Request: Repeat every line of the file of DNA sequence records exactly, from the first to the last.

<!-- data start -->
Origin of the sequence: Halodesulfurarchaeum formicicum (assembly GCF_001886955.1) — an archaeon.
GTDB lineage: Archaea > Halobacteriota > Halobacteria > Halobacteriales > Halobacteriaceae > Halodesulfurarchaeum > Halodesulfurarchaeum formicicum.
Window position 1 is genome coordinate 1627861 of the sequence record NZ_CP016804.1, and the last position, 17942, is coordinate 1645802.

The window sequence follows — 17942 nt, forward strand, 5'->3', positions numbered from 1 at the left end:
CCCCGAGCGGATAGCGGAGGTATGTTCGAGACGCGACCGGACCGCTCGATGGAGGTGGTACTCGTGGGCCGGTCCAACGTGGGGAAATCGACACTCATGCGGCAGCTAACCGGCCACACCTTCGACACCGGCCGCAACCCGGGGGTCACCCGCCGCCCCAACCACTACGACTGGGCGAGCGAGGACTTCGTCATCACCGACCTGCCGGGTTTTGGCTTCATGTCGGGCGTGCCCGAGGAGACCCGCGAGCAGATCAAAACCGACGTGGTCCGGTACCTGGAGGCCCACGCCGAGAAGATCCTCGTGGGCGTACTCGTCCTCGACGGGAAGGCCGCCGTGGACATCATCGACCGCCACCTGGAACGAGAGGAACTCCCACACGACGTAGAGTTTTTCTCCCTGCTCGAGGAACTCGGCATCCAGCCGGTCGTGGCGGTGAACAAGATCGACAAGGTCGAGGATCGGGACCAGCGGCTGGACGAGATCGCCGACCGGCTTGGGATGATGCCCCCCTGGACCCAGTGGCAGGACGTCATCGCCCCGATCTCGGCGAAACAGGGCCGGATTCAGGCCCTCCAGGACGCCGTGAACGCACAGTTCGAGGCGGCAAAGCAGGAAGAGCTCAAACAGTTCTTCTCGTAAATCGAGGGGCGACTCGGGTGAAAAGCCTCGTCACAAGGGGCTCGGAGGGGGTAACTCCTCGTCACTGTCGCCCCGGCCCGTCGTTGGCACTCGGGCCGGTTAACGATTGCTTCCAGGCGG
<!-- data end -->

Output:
Origin of the sequence: Halodesulfurarchaeum formicicum (assembly GCF_001886955.1) — an archaeon.
GTDB lineage: Archaea > Halobacteriota > Halobacteria > Halobacteriales > Halobacteriaceae > Halodesulfurarchaeum > Halodesulfurarchaeum formicicum.
Window position 1 is genome coordinate 1627861 of the sequence record NZ_CP016804.1, and the last position, 17942, is coordinate 1645802.

The window sequence follows — 17942 nt, forward strand, 5'->3', positions numbered from 1 at the left end:
CCCCGAGCGGATAGCGGAGGTATGTTCGAGACGCGACCGGACCGCTCGATGGAGGTGGTACTCGTGGGCCGGTCCAACGTGGGGAAATCGACACTCATGCGGCAGCTAACCGGCCACACCTTCGACACCGGCCGCAACCCGGGGGTCACCCGCCGCCCCAACCACTACGACTGGGCGAGCGAGGACTTCGTCATCACCGACCTGCCGGGTTTTGGCTTCATGTCGGGCGTGCCCGAGGAGACCCGCGAGCAGATCAAAACCGACGTGGTCCGGTACCTGGAGGCCCACGCCGAGAAGATCCTCGTGGGCGTACTCGTCCTCGACGGGAAGGCCGCCGTGGACATCATCGACCGCCACCTGGAACGAGAGGAACTCCCACACGACGTAGAGTTTTTCTCCCTGCTCGAGGAACTCGGCATCCAGCCGGTCGTGGCGGTGAACAAGATCGACAAGGTCGAGGATCGGGACCAGCGGCTGGACGAGATCGCCGACCGGCTTGGGATGATGCCCCCCTGGACCCAGTGGCAGGACGTCATCGCCCCGATCTCGGCGAAACAGGGCCGGATTCAGGCCCTCCAGGACGCCGTGAACGCACAGTTCGAGGCGGCAAAGCAGGAAGAGCTCAAACAGTTCTTCTCGTAAATCGAGGGGCGACTCGGGTGAAAAGCCTCGTCACAAGGGGCTCGGAGGGGGTAACTCCTCGTCACTGTCGCCCCGGCCCGTCGTTGGCACTCGGGCCGGTTAACGATTGCTTCCAGGCGG